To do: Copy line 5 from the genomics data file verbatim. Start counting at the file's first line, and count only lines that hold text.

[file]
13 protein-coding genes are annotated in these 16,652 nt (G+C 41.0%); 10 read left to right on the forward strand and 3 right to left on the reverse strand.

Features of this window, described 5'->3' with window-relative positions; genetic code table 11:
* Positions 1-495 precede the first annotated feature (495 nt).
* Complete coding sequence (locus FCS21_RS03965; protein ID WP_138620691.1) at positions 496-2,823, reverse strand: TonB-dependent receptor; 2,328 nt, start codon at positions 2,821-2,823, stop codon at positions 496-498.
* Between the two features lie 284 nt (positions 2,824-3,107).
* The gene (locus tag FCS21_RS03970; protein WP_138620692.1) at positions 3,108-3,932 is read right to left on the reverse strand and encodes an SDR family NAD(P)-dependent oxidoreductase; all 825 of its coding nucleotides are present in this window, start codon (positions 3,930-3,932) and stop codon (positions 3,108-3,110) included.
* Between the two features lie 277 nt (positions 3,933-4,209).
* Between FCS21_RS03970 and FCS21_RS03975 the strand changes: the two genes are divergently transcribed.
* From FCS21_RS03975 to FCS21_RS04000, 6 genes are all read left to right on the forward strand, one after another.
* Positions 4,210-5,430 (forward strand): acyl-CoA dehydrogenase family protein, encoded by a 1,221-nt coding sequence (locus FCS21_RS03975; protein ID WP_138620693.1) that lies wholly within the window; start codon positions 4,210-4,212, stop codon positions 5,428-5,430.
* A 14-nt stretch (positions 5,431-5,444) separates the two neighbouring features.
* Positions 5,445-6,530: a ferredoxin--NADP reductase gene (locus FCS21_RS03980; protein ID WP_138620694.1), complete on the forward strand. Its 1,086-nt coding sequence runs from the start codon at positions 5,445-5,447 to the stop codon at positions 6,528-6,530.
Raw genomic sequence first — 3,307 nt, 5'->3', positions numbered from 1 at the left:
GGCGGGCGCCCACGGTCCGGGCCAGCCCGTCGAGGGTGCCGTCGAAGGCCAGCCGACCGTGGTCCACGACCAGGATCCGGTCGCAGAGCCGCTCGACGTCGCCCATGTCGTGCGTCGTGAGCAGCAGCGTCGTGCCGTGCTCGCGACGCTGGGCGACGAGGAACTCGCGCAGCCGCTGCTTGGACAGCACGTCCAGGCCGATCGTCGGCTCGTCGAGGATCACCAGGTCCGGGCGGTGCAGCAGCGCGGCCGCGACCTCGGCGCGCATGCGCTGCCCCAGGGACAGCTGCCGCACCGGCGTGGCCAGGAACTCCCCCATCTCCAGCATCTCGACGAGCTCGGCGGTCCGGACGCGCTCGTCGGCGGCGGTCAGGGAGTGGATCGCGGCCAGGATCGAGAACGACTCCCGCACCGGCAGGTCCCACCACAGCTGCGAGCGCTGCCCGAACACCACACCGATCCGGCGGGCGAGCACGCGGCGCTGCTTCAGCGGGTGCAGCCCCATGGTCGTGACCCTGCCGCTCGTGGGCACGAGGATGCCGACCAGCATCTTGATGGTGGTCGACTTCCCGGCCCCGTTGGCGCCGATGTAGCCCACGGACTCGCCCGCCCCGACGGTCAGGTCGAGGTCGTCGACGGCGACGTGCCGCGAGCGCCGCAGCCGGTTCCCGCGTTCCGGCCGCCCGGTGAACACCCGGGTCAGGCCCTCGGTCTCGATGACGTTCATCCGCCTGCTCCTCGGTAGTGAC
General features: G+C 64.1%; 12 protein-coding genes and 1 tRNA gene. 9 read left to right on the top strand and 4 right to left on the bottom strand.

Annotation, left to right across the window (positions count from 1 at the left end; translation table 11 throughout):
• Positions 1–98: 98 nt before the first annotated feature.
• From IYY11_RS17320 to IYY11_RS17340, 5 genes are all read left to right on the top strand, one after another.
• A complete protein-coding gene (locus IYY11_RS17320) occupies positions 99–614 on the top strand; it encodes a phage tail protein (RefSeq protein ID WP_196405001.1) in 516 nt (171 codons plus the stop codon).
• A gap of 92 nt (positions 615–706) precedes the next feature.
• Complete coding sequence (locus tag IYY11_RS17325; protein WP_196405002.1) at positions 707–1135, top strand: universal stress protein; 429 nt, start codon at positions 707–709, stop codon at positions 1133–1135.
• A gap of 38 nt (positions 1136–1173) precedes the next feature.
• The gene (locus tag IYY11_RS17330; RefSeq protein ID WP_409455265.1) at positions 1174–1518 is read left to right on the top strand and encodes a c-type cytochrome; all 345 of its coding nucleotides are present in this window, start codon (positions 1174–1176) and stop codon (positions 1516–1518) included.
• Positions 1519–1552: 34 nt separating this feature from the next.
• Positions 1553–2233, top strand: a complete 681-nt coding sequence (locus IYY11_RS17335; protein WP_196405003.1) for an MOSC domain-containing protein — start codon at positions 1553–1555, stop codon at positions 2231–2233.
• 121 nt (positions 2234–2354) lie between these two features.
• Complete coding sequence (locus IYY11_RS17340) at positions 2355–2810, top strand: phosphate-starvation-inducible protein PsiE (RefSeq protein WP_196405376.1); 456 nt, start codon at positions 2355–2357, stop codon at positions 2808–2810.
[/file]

* Between the two features lie 284 nt (positions 2,824-3,107).